The numeric types may optionally be followed byAm]and a numeric value,to specify that the value is to be AND'ed with thenumeric value before any comparisons are done.Prepending auto the type indicates that ordered comparisons should be unsigned.

test
The value to be compared with the value from the file.If the type isnumeric, this valueis specified in C form; if it is a string, it is specified as a C stringwith the usual escapes permitted (e.g. \n for new-line).

Numeric valuesmay be preceded by a character indicating the operation to be performed.It may be= to specify that the value from the file must equal the specified value,Lt] to specify that the value from the file must be less than the specifiedvalue,Gt] to specify that the value from the file must be greater than the specifiedvalue,Am] to specify that the value from the file must have set all of the bitsthat are set in the specified value,^ to specify that the value from the file must have clear any of the bitsthat are set in the specified value, or~ the value specified after is negated before tested.x to specify that any value will match.If the character is omitted, it is assumed to be= OperatorsAm] ^ and~don't work with floats and doubles.The operator!specifies that the line matches if the test doesnotsucceed.

Numeric values are specified in C form; e.g.13is decimal,013is octal, and0x13is hexadecimal.

Numeric operations are not performed on date types, instead the numericvalue is interpreted as an offset.

For string values, the string from thefile must match the specified string.The operators= Lt]andGt](but notAm] can be applied to strings.The length used for matching is that of the string argumentin the magic file.This means that a line can match any non-empty string (usually used tothen print the string), withGt]\0(because all non-empty strings are greater than the empty string).

Dates are treated as numerical values in the respective internalrepresentation.

The special testxalways evaluates to true.

message
The message to be printed if the comparison succeeds.If the string contains aprintf(3)format specification, the value from the file (with any specified maskingperformed) is printed using the message as the format string.If the string begins with``\b'' the message printed is the remainder of the string with no whitespaceadded before it: multiple matches are normally separated by a singlespace.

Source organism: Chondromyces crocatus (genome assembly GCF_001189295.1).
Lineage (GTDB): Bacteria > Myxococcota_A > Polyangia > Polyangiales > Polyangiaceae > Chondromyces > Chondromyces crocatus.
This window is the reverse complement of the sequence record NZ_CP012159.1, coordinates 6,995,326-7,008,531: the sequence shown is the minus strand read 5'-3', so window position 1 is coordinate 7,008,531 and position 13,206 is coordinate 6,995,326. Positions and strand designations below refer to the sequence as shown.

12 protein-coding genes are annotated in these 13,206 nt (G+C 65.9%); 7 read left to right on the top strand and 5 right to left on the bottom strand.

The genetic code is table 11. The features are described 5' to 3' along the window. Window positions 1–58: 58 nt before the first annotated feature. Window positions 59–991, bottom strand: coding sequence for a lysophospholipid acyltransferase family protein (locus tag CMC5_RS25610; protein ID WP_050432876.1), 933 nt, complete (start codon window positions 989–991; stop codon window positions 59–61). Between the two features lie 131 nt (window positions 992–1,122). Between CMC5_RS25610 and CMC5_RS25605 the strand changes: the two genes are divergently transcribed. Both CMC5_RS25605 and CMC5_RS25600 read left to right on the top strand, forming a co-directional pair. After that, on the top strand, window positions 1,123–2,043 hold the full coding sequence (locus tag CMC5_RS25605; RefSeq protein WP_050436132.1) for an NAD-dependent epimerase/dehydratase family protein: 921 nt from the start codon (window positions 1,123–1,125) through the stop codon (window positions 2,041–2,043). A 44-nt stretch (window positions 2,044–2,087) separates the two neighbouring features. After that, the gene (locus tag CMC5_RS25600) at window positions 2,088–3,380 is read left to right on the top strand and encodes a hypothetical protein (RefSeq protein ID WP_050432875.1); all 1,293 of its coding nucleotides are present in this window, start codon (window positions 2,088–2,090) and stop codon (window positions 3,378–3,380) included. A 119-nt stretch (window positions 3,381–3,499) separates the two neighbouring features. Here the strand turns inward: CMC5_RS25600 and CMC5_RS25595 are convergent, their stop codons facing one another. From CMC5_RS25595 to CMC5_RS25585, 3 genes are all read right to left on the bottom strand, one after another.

An APPLE 4+4 character APPLE creator and type can be specified as:

!:apple CREATYPE

A MIME type is given on a separate line, which must be the nextnon-blank or comment line after the magic line that identifies thefile type, and has the following format:

!:mime  MIMETYPE

i.e. the literal string``!:mime''followed by the MIME type.

An optional strength can be supplied on a separate line which refers tothe current magic description using the following format:

!:strength OP VALUE

The operandOPcan be:+ - * or/andVALUEis a constant between 0 and 255.This constant is applied using the specified operandto the currently computed default magic strength.

Some file formats contain additional information which is to be printedalong with the file type or need additional tests to determine the truefile type.These additional tests are introduced by one or moreGt]characters preceding the offset.The number ofGt]on the line indicates the level of the test; a line with noGt]at the beginning is considered to be at level 0.Tests are arranged in a tree-like hierarchy:if the test on a line at levelnsucceeds, all following tests at leveln+1are performed, and the messages printed if the tests succeed, until a linewith leveln(or less) appears.For more complex files, one can use empty messages to get just the"if/then" effect, in the following way:

0      string   MZGt]0x18  leshort  Lt]0x40   MS-DOS executableGt]0x18  leshort  Gt]0x3f   extended PC executable (e.g., MS Windows)

Offsets do not need to be constant, but can also be read from the filebeing examined.If the first character following the lastGt]is a(then the string after the parenthesis is interpreted as an indirect offset.That means that the number after the parenthesis is used as an offset inthe file.The value at that offset is read, and is used again as an offsetin the file.Indirect offsets are of the form:(( x [[.,][bislBISL]][+-][ y ]) The value ofxis used as an offset in the file.A byte, id3 length, short or long is read at that offset depending on the[bislBISLm]type specifier.The value is treated as signed if``,''is specified or unsigned if``.''is specified.The capitalized types interpret the number as a big endianvalue, whereas the small letter versions interpret the number as a littleendian value;themtype interprets the number as a middle endian (PDP-11) value.To that number the value ofyis added and the result is used as an offset in the file.The default type if one is not specified is long.